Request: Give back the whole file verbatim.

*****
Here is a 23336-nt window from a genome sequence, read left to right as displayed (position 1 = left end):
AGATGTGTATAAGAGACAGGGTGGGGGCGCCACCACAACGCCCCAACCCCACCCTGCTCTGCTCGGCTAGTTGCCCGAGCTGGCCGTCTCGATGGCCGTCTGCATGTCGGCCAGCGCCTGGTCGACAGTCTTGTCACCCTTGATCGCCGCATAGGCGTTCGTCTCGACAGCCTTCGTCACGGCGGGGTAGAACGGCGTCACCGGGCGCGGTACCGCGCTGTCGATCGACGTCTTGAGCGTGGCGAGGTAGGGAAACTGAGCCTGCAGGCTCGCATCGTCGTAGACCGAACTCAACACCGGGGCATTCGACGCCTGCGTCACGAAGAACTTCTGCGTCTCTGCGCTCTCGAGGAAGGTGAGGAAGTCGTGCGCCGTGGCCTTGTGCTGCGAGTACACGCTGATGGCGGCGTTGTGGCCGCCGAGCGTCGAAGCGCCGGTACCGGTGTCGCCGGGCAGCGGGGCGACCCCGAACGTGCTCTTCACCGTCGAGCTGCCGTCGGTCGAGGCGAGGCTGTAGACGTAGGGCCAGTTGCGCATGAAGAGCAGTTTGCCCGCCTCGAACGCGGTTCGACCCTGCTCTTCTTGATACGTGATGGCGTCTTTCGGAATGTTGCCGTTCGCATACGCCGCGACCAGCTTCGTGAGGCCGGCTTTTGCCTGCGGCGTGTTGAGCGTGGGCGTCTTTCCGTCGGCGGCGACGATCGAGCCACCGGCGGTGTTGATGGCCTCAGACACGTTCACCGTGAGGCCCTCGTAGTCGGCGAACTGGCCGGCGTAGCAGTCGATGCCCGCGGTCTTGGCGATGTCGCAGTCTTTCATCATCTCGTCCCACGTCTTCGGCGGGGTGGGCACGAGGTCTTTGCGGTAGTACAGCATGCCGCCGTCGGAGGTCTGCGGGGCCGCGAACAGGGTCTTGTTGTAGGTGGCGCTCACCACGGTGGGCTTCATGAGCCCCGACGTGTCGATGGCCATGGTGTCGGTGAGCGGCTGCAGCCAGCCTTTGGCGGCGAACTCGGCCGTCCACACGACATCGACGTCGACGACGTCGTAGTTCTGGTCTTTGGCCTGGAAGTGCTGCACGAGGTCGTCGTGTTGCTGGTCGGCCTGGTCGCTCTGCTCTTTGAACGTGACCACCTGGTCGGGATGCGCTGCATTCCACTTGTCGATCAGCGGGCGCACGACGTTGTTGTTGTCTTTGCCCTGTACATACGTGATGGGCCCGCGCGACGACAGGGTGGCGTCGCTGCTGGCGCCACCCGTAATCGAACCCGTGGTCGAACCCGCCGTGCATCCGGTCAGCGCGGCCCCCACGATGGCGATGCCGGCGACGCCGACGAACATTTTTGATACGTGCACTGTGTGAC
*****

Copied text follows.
Here is a 23336-nt window from a genome sequence, read left to right as displayed (position 1 = left end):
AGATGTGTATAAGAGACAGGGTGGGGGCGCCACCACAACGCCCCAACCCCACCCTGCTCTGCTCGGCTAGTTGCCCGAGCTGGCCGTCTCGATGGCCGTCTGCATGTCGGCCAGCGCCTGGTCGACAGTCTTGTCACCCTTGATCGCCGCATAGGCGTTCGTCTCGACAGCCTTCGTCACGGCGGGGTAGAACGGCGTCACCGGGCGCGGTACCGCGCTGTCGATCGACGTCTTGAGCGTGGCGAGGTAGGGAAACTGAGCCTGCAGGCTCGCATCGTCGTAGACCGAACTCAACACCGGGGCATTCGACGCCTGCGTCACGAAGAACTTCTGCGTCTCTGCGCTCTCGAGGAAGGTGAGGAAGTCGTGCGCCGTGGCCTTGTGCTGCGAGTACACGCTGATGGCGGCGTTGTGGCCGCCGAGCGTCGAAGCGCCGGTACCGGTGTCGCCGGGCAGCGGGGCGACCCCGAACGTGCTCTTCACCGTCGAGCTGCCGTCGGTCGAGGCGAGGCTGTAGACGTAGGGCCAGTTGCGCATGAAGAGCAGTTTGCCCGCCTCGAACGCGGTTCGACCCTGCTCTTCTTGATACGTGATGGCGTCTTTCGGAATGTTGCCGTTCGCATACGCCGCGACCAGCTTCGTGAGGCCGGCTTTTGCCTGCGGCGTGTTGAGCGTGGGCGTCTTTCCGTCGGCGGCGACGATCGAGCCACCGGCGGTGTTGATGGCCTCAGACACGTTCACCGTGAGGCCCTCGTAGTCGGCGAACTGGCCGGCGTAGCAGTCGATGCCCGCGGTCTTGGCGATGTCGCAGTCTTTCATCATCTCGTCCCACGTCTTCGGCGGGGTGGGCACGAGGTCTTTGCGGTAGTACAGCATGCCGCCGTCGGAGGTCTGCGGGGCCGCGAACAGGGTCTTGTTGTAGGTGGCGCTCACCACGGTGGGCTTCATGAGCCCCGACGTGTCGATGGCCATGGTGTCGGTGAGCGGCTGCAGCCAGCCTTTGGCGGCGAACTCGGCCGTCCACACGACATCGACGTCGACGACGTCGTAGTTCTGGTCTTTGGCCTGGAAGTGCTGCACGAGGTCGTCGTGTTGCTGGTCGGCCTGGTCGCTCTGCTCTTTGAACGTGACCACCTGGTCGGGATGCGCTGCATTCCACTTGTCGATCAGCGGGCGCACGACGTTGTTGTTGTCTTTGCCCTGTACATACGTGATGGGCCCGCGCGACGACAGGGTGGCGTCGCTGCTGGCGCCACCCGTAATCGAACCCGTGGTCGAACCCGCCGTGCATCCGGTCAGCGCGGCCCCCACGATGGCGATGCCGGCGACGCCGACGAACATTTTTGATACGTGCACTGTGTGAC